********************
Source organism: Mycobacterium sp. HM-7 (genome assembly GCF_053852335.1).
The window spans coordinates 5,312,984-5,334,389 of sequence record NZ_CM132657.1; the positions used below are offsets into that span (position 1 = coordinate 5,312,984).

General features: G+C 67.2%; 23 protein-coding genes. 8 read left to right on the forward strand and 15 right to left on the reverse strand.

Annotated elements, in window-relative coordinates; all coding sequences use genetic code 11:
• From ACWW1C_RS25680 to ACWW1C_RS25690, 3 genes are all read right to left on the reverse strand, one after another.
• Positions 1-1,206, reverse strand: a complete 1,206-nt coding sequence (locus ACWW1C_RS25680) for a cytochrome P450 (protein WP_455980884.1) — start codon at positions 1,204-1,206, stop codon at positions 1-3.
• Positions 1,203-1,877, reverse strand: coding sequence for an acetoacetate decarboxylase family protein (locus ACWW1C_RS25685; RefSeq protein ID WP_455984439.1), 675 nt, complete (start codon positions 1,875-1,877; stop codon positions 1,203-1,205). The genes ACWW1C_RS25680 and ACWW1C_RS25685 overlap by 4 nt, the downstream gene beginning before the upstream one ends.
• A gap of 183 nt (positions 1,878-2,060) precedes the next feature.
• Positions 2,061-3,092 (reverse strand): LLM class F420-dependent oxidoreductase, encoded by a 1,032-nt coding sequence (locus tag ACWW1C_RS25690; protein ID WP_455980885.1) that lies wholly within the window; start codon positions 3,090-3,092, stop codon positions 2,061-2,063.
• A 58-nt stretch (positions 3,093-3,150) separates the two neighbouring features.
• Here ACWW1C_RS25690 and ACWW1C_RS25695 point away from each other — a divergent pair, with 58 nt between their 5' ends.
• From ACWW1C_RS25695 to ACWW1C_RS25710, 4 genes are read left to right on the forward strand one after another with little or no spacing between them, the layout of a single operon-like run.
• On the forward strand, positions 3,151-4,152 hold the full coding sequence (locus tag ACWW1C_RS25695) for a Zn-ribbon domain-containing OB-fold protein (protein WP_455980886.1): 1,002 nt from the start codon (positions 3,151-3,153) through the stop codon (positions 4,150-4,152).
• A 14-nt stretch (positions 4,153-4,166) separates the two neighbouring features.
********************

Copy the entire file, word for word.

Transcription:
Source organism: Mycobacterium sp. HM-7 (genome assembly GCF_053852335.1).
The window spans coordinates 5,312,984-5,334,389 of sequence record NZ_CM132657.1; the positions used below are offsets into that span (position 1 = coordinate 5,312,984).

General features: G+C 67.2%; 23 protein-coding genes. 8 read left to right on the forward strand and 15 right to left on the reverse strand.

Annotated elements, in window-relative coordinates; all coding sequences use genetic code 11:
• From ACWW1C_RS25680 to ACWW1C_RS25690, 3 genes are all read right to left on the reverse strand, one after another.
• Positions 1-1,206, reverse strand: a complete 1,206-nt coding sequence (locus ACWW1C_RS25680) for a cytochrome P450 (protein WP_455980884.1) — start codon at positions 1,204-1,206, stop codon at positions 1-3.
• Positions 1,203-1,877, reverse strand: coding sequence for an acetoacetate decarboxylase family protein (locus ACWW1C_RS25685; RefSeq protein ID WP_455984439.1), 675 nt, complete (start codon positions 1,875-1,877; stop codon positions 1,203-1,205). The genes ACWW1C_RS25680 and ACWW1C_RS25685 overlap by 4 nt, the downstream gene beginning before the upstream one ends.
• A gap of 183 nt (positions 1,878-2,060) precedes the next feature.
• Positions 2,061-3,092 (reverse strand): LLM class F420-dependent oxidoreductase, encoded by a 1,032-nt coding sequence (locus tag ACWW1C_RS25690; protein ID WP_455980885.1) that lies wholly within the window; start codon positions 3,090-3,092, stop codon positions 2,061-2,063.
• A 58-nt stretch (positions 3,093-3,150) separates the two neighbouring features.
• Here ACWW1C_RS25690 and ACWW1C_RS25695 point away from each other — a divergent pair, with 58 nt between their 5' ends.
• From ACWW1C_RS25695 to ACWW1C_RS25710, 4 genes are read left to right on the forward strand one after another with little or no spacing between them, the layout of a single operon-like run.
• On the forward strand, positions 3,151-4,152 hold the full coding sequence (locus tag ACWW1C_RS25695) for a Zn-ribbon domain-containing OB-fold protein (protein WP_455980886.1): 1,002 nt from the start codon (positions 3,151-3,153) through the stop codon (positions 4,150-4,152).
• A 14-nt stretch (positions 4,153-4,166) separates the two neighbouring features.